Tuesday, 21 March 2017

The Launchpad Journal - April submissions


The Launchpad Journal showcases new children's writing and will be open for submissions for the whole month of April - includes stories and poems for pre-school to YA.

Monday, 13 March 2017

Bath Children's Novel Award

The 2017 Bath Children's Novel Award will be open for entries from 2nd May to 19th November 2017 - a competition for unsigned children's novelists of all genres of middle grade and young adult fiction. The website has an interview with last years winner, Gareth Osborne, as well as interviews with previous winners and short-listed authors. There are also links to read the opening chapters of the winning and short-listed entries - you can spend a few hours browsing the site as I have done this evening! For this award the novels are initially shortlisted by a team of junior judges aged 7 -17. The interviews are informative and help give an insight into the processes both author and agent go through to develop a novel.
The Bath Novel Award invites submissions of unpublished or independently-published novels written for adults or young adults. It is open for submissions now and the closing date is 24th April 2017. (Fee £25).

Thursday, 23 February 2017

Show me the money!

Claire Hennessy wrote a useful piece in the Irish Times about the reality of being a children's author with respect to earning an income. It would be easy to become deflated by the realisation that earning a comfortable living by becoming a children's author is not an easy or common scenario for many. However, with challenges come opportunities and it is inspiring to read about people who do still work full or part-time while managing to write and publish their work.
It's a tough industry and, while I know it doesn't pay the bills, the reward gained from meeting other creative like-minded souls, laughing together, sharing work and celebrating each others successes is equally as valuable to me.
But, another tip that may help, which for some reason keeps popping into my head, is something Steve Martin said which is: 'Be so good they can't ignore you.' And Steve Martin did ok so I think that's good advice!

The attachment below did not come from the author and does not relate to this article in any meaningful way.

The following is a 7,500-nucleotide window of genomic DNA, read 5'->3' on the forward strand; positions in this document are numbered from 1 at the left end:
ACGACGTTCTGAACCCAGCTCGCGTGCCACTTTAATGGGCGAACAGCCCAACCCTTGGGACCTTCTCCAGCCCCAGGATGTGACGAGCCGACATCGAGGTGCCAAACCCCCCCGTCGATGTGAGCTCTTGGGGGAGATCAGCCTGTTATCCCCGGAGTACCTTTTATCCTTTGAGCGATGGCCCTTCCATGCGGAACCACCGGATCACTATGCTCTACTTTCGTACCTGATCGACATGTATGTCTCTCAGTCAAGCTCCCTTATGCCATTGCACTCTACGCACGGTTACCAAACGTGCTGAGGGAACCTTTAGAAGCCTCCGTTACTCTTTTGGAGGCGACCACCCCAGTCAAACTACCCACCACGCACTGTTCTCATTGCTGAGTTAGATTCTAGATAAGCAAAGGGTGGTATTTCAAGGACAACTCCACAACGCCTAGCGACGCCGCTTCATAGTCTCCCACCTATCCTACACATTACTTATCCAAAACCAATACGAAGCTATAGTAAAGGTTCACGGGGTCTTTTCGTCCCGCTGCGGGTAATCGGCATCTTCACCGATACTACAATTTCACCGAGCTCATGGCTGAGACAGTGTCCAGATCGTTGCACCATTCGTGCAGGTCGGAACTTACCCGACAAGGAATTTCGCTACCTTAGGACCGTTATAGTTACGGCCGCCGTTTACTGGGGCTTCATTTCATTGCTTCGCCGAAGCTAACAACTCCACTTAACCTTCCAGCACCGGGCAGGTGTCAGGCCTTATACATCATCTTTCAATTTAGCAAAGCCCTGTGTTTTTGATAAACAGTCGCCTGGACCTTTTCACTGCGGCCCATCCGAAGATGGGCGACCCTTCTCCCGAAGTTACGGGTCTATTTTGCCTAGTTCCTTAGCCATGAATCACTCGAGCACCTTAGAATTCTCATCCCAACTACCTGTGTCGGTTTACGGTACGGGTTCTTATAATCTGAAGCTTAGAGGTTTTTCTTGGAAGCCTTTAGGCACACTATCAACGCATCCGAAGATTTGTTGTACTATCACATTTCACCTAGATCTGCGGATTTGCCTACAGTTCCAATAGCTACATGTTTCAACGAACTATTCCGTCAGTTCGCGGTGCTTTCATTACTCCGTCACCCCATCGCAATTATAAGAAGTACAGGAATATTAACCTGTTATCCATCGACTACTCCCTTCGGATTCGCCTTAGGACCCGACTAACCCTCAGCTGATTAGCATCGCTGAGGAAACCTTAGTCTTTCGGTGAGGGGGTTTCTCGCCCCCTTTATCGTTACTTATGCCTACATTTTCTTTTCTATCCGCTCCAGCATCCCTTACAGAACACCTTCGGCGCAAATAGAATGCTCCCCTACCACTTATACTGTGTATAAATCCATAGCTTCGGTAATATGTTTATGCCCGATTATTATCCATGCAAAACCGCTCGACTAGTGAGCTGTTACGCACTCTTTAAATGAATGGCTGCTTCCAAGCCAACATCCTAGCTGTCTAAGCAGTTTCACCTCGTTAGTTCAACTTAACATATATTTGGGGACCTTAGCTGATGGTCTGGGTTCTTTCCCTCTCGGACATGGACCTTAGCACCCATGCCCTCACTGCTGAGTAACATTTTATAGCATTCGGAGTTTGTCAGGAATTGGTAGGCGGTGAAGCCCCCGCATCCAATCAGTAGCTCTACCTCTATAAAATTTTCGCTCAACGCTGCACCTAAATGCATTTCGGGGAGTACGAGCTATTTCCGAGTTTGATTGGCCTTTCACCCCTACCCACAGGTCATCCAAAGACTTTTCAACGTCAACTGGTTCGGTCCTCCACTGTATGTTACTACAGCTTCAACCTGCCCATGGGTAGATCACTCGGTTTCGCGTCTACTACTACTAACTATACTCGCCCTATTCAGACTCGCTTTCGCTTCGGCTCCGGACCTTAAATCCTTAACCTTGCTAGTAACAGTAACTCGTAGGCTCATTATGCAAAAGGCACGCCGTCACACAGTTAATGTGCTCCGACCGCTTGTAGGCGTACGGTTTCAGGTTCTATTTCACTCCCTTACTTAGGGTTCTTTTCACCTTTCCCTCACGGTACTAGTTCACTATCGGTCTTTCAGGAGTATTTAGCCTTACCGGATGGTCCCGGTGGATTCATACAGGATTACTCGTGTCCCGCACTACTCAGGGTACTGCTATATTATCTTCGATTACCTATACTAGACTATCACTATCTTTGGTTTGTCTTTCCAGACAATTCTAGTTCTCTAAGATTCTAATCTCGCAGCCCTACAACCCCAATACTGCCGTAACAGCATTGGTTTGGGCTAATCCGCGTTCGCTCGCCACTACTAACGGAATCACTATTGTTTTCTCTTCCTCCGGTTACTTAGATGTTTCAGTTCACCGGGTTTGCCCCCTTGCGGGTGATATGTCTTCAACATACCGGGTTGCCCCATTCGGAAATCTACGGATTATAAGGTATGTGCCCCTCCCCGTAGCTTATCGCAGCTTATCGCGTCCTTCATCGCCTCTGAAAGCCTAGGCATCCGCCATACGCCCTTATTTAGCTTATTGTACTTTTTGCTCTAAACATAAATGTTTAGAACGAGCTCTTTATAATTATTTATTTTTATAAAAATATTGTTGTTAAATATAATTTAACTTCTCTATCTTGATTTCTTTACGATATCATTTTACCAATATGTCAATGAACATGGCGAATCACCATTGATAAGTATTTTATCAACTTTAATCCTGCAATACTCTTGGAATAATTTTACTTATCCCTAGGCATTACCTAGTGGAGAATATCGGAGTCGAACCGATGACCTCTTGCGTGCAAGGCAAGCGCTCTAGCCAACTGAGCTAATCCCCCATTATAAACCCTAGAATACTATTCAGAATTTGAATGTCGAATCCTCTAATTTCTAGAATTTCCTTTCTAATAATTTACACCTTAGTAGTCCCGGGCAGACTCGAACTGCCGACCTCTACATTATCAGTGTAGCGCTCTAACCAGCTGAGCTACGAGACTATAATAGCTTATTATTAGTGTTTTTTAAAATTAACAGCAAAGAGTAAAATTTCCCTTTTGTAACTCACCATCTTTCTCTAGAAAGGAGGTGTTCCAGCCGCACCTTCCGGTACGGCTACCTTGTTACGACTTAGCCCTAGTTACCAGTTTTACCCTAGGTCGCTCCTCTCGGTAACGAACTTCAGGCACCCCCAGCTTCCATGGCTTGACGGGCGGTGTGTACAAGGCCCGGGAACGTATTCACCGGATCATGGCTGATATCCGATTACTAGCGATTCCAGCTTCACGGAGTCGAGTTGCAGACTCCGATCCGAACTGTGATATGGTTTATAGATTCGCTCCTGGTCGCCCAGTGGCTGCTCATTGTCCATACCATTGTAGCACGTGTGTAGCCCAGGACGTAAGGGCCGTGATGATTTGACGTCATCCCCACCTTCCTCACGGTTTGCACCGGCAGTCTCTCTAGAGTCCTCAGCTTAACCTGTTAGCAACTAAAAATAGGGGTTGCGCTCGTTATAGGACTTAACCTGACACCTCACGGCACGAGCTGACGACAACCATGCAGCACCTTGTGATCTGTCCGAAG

Monday, 20 February 2017

Garden Room Writers Artists' date with Errigal Writers

The Glenveagh Room at Arnolds Hotel Dunfanaghy
Saturday morning, I stroll Dunfanaghy, a pretty town twenty-five minutes from home, the sun tries to break out and the rain holds off for the moment. Half my mind is logging off, detaching from the working week, seizing  a moment to draw breath in what has been a really busy year at work. The other half, I hope the right side of the old brain, is firing on all cylinders.
I am on mid-term break, the Mock exams are over, and I am on an artists' date with Garden Room Writers and our more experienced writing friends, the Errigal Writers. I defer the opportunity for a lie in for the opportunity to spend creative time together with these writers in the hope of generating new work. Friendships overlap between writers in the two groups and Deirdre from our group and Averil from Errigal Writers have suggested an Artists' Date. In each group we feel the need for a bit of energy, for some stocktaking and are curious to see if sharing creative dates together might be useful.  

Sunday, 19 February 2017

North West Words February Event - 23rd February at 8pm in Cafe Florence

The North West Words February event is next Thursday at 8pm in Cafe Florence, Letterkenny, Co. Donegal. Kate Newmann, poet and co-founder of Summer Palace Press,  will be there to announce the winner and runners-up in the North West Words and Donegal Creameries Poetry Competition 2016. There will be readings of all the shortlisted poems, and the monthly open mic - a great evening of new poetry.

Tuesday, 10 January 2017

North West Words January Event - 26th January at 8pm in Cafe Florence

This month's North West Words is back to its usual last Thursday of the month slot in Cafe Florence, Main Street, Letterkenny. All are welcome and it's free of charge. Again, there's a great lineup of readers, and also music from Highland Radio's Jean Curran.And, of course, there's the open mic for  readers who come along on the night and want to read their work. So come along and listen, or listen and read - whatever you enjoy.